The times they are a'changin'. And it's every fanboy's prerogative to resist change with the most violent of outcries. So I'll be surprised if this issue isn't the center of a massive storm of outrage. But perhaps I'd best explain what exactly happens in this issue before I start talking about why I think this will be such a controversial issue.
The book starts with Two Face going about his morning routine, flipping a coin to decide whether today is the day he ends himself. Odd. I normally start the day off with a shower and wishing I was dead, but that might just be me. We then cut to a page that must be read in Christian Bale's voice to truly appreciate, and we're then introduce to a certain Ms. Erin McKillen, the absentee head of the Irish mafia in Gotham. We further learn that the cops are so hellbent on finding her that they put in an almost inordinate amount of effort to capture her. One can't help but think that if a fraction of that effort was put into dealing with the other crime bosses of Gotham, and the various Super Criminals then Gotham would be a metropolitan paradise.
Erin escapes from the cops, and we flash back to the cause of her infamy. The scarring of District Attorney Harvey Dent! Wait…what?
Turns out that in the New-52 Dent's scarring and transformation into Two Face is a little different than it was in the beloved The Long Halloween, rather than being splashed in the face during the testimony of Salvador Maroni. From here on out this brand new character, Erin, instead murdered Gilda, restrained Harvey, and then pour acid on half his face in a symbolic gesture of sorts.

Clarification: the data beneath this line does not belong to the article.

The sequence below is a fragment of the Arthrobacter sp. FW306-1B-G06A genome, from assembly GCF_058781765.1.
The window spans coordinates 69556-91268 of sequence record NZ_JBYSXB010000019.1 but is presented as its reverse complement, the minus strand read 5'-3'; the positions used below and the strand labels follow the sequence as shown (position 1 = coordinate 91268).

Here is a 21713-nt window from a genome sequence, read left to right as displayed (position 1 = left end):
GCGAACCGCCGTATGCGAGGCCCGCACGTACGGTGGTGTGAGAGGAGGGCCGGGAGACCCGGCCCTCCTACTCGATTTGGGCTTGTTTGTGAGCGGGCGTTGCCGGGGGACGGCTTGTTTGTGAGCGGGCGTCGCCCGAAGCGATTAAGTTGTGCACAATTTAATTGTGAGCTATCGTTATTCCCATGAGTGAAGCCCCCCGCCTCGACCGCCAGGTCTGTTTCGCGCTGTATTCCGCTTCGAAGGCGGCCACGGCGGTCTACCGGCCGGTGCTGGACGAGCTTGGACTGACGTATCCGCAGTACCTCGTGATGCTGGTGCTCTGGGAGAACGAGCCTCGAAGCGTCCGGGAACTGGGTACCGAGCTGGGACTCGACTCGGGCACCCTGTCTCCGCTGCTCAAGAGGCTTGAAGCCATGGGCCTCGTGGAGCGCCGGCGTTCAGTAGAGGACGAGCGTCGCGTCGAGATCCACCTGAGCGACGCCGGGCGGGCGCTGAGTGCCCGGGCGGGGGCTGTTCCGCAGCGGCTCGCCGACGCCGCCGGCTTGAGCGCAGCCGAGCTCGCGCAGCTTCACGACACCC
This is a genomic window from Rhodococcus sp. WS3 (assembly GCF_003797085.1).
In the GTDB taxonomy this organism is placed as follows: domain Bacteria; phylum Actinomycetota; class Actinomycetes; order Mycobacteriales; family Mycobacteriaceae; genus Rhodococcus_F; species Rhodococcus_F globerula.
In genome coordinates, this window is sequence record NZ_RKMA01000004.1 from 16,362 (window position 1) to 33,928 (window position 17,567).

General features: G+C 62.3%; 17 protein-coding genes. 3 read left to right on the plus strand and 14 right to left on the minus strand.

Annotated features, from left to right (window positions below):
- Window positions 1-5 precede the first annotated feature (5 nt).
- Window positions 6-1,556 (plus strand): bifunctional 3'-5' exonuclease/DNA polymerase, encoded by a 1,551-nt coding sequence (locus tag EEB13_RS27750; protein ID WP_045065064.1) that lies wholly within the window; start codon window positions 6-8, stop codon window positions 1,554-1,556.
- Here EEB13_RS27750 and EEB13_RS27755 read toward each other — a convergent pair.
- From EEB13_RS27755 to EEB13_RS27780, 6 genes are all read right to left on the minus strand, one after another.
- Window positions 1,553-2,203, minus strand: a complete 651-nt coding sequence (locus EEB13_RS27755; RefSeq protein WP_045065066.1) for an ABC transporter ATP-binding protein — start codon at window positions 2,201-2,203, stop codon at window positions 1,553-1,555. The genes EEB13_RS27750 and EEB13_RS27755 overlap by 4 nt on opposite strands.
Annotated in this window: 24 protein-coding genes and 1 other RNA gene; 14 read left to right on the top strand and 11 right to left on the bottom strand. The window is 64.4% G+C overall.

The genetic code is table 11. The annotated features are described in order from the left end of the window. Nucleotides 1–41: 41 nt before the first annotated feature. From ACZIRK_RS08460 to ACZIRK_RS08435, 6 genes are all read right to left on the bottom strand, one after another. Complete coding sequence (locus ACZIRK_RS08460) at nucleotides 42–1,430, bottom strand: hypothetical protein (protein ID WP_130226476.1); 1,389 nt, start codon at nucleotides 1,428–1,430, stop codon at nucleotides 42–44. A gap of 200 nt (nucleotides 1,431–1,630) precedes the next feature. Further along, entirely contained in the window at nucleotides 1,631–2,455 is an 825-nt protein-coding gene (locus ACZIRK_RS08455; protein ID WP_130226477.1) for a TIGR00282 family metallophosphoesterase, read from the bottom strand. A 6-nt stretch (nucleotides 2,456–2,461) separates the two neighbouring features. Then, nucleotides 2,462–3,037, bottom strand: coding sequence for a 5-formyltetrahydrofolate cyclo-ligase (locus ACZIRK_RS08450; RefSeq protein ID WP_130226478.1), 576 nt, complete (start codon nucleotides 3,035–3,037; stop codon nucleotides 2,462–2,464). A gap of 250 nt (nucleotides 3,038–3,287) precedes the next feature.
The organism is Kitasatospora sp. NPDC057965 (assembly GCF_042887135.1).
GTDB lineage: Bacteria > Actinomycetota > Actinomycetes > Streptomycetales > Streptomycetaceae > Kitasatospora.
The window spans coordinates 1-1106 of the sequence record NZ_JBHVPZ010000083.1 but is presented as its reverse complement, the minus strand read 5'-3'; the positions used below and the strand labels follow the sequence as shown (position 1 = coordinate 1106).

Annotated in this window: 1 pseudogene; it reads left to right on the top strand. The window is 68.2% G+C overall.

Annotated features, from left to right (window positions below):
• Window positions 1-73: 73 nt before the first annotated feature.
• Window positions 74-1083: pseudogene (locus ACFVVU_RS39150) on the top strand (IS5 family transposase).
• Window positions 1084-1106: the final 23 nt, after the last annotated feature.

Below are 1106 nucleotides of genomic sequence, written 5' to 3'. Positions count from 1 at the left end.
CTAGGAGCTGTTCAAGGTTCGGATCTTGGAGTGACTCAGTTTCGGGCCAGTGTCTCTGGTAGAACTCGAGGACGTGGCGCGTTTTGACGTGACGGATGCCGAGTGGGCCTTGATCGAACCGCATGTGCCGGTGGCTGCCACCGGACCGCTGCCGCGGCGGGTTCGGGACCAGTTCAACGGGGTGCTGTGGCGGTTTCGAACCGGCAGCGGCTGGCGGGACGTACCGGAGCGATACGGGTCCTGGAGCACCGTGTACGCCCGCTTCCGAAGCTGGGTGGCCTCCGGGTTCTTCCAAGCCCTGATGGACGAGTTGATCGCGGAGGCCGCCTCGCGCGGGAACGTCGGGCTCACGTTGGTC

And here's where we take a break from the recap and discuss this here issue. It's been said in the past that everything that happened to Batman pre-New-52 still happened. As of late it's become clear that is not the case, and it looks like we get to toss The Long Halloween out of continuity, right alongside Batman: Year One. I try to be as forward looking as possible, but this issue, along with the most recent Batman issue, hit me a little closer to home than I'd like. To really explain this I must beg your indulgence as I get into a bit of my history as a Batman fan.
I've always loved Batman, ever since I was a little boy. But I only ever watched the animated series, which was much more accessible to me than the comics ever were. Not having grown up in the US made finding American comics difficult, especially considering everyone but me was more interested in Belgian and French comics. It wasn't until I was in college that I had a chance to get my hands on some trade paperbacks. The first two that I picked up were The Long Halloween and later Batman: Year One. Before then I'd only read a couple random issues here and there that made no sense without the whole story they were a part of. This was the first time I saw how great Batman comics really were. This was the start of my true love of Batman. So to see that both those books have been put out of continuity in the same month hurts just a little bit.